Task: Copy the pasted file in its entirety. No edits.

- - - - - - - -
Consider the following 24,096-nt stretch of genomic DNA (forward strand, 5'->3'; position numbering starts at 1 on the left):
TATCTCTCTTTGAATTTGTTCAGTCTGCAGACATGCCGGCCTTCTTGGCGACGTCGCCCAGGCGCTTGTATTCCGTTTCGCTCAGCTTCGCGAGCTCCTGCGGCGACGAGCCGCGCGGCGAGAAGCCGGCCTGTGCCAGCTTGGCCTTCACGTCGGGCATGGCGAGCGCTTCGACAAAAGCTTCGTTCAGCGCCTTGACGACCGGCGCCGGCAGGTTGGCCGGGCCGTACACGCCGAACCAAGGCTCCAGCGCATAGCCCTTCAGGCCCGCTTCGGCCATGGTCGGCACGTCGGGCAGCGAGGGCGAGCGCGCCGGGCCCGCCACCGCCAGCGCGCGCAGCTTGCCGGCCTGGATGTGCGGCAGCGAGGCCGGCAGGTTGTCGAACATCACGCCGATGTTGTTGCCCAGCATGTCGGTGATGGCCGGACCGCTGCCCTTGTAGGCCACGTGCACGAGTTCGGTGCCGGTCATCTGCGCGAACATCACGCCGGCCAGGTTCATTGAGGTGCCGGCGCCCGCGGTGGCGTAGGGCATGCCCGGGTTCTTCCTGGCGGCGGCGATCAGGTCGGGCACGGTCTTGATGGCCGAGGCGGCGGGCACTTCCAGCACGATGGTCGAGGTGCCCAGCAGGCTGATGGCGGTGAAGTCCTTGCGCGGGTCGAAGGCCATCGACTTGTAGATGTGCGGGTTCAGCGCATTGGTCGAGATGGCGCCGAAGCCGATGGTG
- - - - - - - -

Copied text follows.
Consider the following 24,096-nt stretch of genomic DNA (forward strand, 5'->3'; position numbering starts at 1 on the left):
TATCTCTCTTTGAATTTGTTCAGTCTGCAGACATGCCGGCCTTCTTGGCGACGTCGCCCAGGCGCTTGTATTCCGTTTCGCTCAGCTTCGCGAGCTCCTGCGGCGACGAGCCGCGCGGCGAGAAGCCGGCCTGTGCCAGCTTGGCCTTCACGTCGGGCATGGCGAGCGCTTCGACAAAAGCTTCGTTCAGCGCCTTGACGACCGGCGCCGGCAGGTTGGCCGGGCCGTACACGCCGAACCAAGGCTCCAGCGCATAGCCCTTCAGGCCCGCTTCGGCCATGGTCGGCACGTCGGGCAGCGAGGGCGAGCGCGCCGGGCCCGCCACCGCCAGCGCGCGCAGCTTGCCGGCCTGGATGTGCGGCAGCGAGGCCGGCAGGTTGTCGAACATCACGCCGATGTTGTTGCCCAGCATGTCGGTGATGGCCGGACCGCTGCCCTTGTAGGCCACGTGCACGAGTTCGGTGCCGGTCATCTGCGCGAACATCACGCCGGCCAGGTTCATTGAGGTGCCGGCGCCCGCGGTGGCGTAGGGCATGCCCGGGTTCTTCCTGGCGGCGGCGATCAGGTCGGGCACGGTCTTGATGGCCGAGGCGGCGGGCACTTCCAGCACGATGGTCGAGGTGCCCAGCAGGCTGATGGCGGTGAAGTCCTTGCGCGGGTCGAAGGCCATCGACTTGTAGATGTGCGGGTTCAGCGCATTGGTCGAGATGGCGCCGAAGCCGATGGTG